It’s that time again. Football junkies have studied reams of stats, drafted players, sweated out injury reports and set their lineups for the opening of the NFL season on Thursday night.
I’m not talking about the select group of NFL coaches and general managers who do that for a living; I’m referring to the millions of fantasy football players who live and die with the performance of their teams each week. To the uninitiated, fantasy football allows participants to draft NFL players and play opponents in games where the outcome is based on player statistics for each week.
What was once regarded as a hobby for dateless football geeks has become a burgeoning industry. Fantasy football is big business, with a host of TV shows, magazines and Web sites devoted to the “sport.”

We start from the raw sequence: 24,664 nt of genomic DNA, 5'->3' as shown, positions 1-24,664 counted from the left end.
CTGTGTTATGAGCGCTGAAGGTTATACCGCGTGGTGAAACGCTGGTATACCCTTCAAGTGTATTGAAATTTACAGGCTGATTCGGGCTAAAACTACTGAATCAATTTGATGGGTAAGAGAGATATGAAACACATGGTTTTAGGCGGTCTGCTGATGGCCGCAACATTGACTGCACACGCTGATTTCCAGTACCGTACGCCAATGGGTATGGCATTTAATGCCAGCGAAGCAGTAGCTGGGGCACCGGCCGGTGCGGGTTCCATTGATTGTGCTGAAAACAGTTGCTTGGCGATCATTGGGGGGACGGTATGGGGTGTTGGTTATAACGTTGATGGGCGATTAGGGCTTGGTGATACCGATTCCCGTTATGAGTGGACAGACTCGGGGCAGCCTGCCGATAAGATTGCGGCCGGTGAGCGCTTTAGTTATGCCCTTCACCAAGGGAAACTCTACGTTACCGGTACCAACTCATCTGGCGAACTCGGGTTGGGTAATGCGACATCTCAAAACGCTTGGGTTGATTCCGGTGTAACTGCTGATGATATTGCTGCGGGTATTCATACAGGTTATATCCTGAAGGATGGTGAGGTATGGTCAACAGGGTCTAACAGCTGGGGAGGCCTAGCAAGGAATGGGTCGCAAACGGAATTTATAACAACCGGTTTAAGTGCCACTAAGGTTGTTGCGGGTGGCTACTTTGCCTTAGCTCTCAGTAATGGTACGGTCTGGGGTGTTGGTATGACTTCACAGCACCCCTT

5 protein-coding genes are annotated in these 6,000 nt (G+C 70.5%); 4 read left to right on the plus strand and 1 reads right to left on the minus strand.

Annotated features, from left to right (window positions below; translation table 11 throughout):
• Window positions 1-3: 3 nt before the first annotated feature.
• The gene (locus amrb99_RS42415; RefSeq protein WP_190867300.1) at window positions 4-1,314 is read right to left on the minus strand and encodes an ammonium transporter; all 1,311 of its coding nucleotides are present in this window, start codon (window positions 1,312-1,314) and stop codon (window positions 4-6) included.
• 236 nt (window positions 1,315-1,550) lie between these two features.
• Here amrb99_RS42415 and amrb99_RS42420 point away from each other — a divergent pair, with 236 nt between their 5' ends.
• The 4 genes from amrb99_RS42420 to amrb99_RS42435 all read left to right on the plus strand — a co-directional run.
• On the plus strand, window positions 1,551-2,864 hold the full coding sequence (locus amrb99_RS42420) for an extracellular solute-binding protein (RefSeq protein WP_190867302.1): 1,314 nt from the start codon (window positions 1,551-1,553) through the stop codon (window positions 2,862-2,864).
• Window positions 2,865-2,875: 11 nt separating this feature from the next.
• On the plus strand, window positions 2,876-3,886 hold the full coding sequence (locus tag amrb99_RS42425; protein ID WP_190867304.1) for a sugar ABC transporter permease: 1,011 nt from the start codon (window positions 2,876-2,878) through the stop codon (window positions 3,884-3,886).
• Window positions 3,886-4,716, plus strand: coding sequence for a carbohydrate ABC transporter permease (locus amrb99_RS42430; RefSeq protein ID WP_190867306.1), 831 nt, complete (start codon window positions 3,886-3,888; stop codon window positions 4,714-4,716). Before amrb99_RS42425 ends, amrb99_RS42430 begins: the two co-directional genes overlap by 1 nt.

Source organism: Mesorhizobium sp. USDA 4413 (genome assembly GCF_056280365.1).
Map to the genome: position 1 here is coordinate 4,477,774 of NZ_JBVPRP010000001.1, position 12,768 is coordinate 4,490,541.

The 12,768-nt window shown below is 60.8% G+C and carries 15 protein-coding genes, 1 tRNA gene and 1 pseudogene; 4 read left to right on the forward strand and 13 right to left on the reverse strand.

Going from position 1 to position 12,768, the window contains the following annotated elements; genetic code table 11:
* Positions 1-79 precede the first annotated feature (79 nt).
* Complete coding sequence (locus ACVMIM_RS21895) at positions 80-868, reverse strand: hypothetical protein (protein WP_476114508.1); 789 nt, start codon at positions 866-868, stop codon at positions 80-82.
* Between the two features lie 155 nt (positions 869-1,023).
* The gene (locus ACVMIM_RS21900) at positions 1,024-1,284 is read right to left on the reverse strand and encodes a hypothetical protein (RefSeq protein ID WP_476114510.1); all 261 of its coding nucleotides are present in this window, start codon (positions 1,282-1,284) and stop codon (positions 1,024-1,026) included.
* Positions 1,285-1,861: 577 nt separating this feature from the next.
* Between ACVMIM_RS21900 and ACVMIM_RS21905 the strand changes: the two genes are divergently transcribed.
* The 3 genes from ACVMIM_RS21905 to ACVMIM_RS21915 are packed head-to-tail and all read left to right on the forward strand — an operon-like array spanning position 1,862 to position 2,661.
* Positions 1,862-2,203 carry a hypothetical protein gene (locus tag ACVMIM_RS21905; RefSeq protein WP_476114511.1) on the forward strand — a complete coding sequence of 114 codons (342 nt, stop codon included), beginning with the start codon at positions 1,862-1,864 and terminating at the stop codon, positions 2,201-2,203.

Many fanatics play in leagues that are organized among co-workers. Although playing fantasy football can distract workers from their tasks, it’s a great way to bond, compete and talk trash with the folks in adjacent cubicles. It can even improve morale and camaraderie in the workplace.
Do you play fantasy football with co-workers? Does it improve the work environment or only when your team wins? How does your team look this year?
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